The Wondering Years – A Book Review

The Wondering YearsWhen you’ve spent a good deal of your life absorbing pop culture, it only makes sense that you would filter everything else in your life, including spirituality, through the lens of pop culture. That’s just what Knock McCoy did, as he grew up and began to come to grips with spirituality and with his own Christianity, he took lessons that he had learned from all the pop culture he had been exposed to and used them to try to make sense of things.

McCoy plays to his strengths in “The Wondering Years.” He is a writer and screenwriter and he lets his own sense of humor bleed through. He also uses his gift for screenwriting to bring humor to certain chapters, inserting screenplay excerpts pertaining to the crisis he is describing at the moment in the chapter.

No topic seems to be off limits for McCoy and he isn’t afraid to throw himself under the bus, over and over again. Punches in the face as a child. Admissions testing for a private school. High school athletics. Getting married young. McCoy hits as many topics as he can and through it all, he weaves his way through the various pop culture icons he encountered on his way to growing up.

Reading through the pages of “The Wondering Years” is like watching an old 8MM home movie. There’s a bit of nostalgia, some awkward memories that might rear their ugly heads, and a whole lot of smiling. It’s not a book that I would read over and over again.

McCoy is a gifted and humorous writer. As an introduction to him, this book made me want to explore other things that he has written. If nothing else, this book is entertaining. It isn’t replete with deep theological nuggets or biblical references, but I doubt anyone came looking for that here, and if they did, they’ll be disappointed.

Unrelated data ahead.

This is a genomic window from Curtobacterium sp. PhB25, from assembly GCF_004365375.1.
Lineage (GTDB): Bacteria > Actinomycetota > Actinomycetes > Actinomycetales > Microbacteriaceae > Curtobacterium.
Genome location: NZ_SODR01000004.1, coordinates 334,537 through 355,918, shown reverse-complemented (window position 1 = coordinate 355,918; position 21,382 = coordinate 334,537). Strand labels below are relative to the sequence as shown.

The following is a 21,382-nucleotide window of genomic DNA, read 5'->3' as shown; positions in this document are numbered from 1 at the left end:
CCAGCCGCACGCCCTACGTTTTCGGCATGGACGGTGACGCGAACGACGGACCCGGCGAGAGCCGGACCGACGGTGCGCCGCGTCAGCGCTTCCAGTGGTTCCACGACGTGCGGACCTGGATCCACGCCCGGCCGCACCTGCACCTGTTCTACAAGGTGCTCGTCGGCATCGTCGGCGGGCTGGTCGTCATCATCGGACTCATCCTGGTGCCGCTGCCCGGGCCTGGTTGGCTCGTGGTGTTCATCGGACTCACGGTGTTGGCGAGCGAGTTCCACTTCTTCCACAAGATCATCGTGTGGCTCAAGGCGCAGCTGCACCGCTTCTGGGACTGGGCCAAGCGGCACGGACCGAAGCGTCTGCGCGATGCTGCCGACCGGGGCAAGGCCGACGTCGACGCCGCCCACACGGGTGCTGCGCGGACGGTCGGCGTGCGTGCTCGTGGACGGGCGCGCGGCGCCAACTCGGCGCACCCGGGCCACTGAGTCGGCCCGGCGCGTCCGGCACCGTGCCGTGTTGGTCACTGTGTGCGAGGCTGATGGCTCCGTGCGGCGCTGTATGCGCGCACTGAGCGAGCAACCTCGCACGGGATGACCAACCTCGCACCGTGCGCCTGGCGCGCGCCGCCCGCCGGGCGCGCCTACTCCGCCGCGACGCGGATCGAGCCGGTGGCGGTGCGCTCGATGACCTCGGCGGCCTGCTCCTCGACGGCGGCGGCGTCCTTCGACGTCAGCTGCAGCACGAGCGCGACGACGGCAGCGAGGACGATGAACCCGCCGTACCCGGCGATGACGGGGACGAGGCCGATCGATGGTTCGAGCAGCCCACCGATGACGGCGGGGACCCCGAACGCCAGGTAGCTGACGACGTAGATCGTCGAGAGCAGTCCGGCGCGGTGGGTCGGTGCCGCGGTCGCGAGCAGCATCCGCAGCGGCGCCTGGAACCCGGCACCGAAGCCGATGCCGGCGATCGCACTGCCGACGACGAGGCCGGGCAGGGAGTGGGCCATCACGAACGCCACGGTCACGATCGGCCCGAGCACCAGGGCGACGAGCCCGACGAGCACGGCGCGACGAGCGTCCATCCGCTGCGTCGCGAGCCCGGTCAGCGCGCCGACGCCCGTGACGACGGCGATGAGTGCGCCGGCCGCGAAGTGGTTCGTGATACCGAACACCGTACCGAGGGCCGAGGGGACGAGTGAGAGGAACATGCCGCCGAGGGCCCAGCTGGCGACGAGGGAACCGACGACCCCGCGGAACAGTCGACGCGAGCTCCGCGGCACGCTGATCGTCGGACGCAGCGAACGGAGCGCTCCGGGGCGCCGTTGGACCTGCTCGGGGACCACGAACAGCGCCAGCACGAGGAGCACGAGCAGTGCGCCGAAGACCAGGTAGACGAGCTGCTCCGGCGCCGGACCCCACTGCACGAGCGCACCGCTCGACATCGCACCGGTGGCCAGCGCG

(This review is based upon a copy of this book which was provided free of charge from Booklook Bloggers. These opinions are my own; I was not required to write a positive review, nor was I compensated for this review.)

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The Plague of Complacency

objects in the mirrorBack in my engineering days, I went back to grad school and got a master’s degree in environmental engineering. Among the various classes that I took for my degree was an environmental law degree. I had always fancied myself a hack in the area of law and imagined that if I hadn’t taken the career path that I had, I may very well have ended up in the law profession.

I don’t remember a whole lot about the class other than the fact that we talked about a mindset and way of thinking that was prevalent among people called “Not In My Backyard.” We abbreviated it NIMBY and I remember evoking NIMBY often for years to come as I saw the trend play out in land development and beyond.

The basic premise is that people generally don’t care about things until they directly impact or affect them. Something tragic, difficult, or unjust may be happening to other people in other places of the world, but until it directly impacts us, we can have a tendency to turn a blind eye and even move towards complacency.

To be honest, I’ve seen this played out in my own life and in the life of others in my peer group and older. We can be given warnings and cautions but we continue to act like I did while in my 20s, as if I were ten feet tall and bulletproof. We think we are invincible and that nothing can touch us and then after countless times of ignoring warnings, when the inevitable takes place, our jaws drop and with a dumbfounded look on our faces, we exclaim, “How did this happen?”

It’s the parent who constantly lets their child get away with more and more until the child finally pushes the envelope and injures himself or someone else. It’s the individual who continues to think that “that can’t happen to me” and tests the boundaries until the very thing that could “never happen” to her ends up happening worse than she could have imagined.

Complacency is a plague, but unlike the plagues of history where people were warned and mostly understood the imminent dangers, the plague of complacency is more subtle and the its lethalness is undermined and diminished. After all, it certainly can’t happen to me.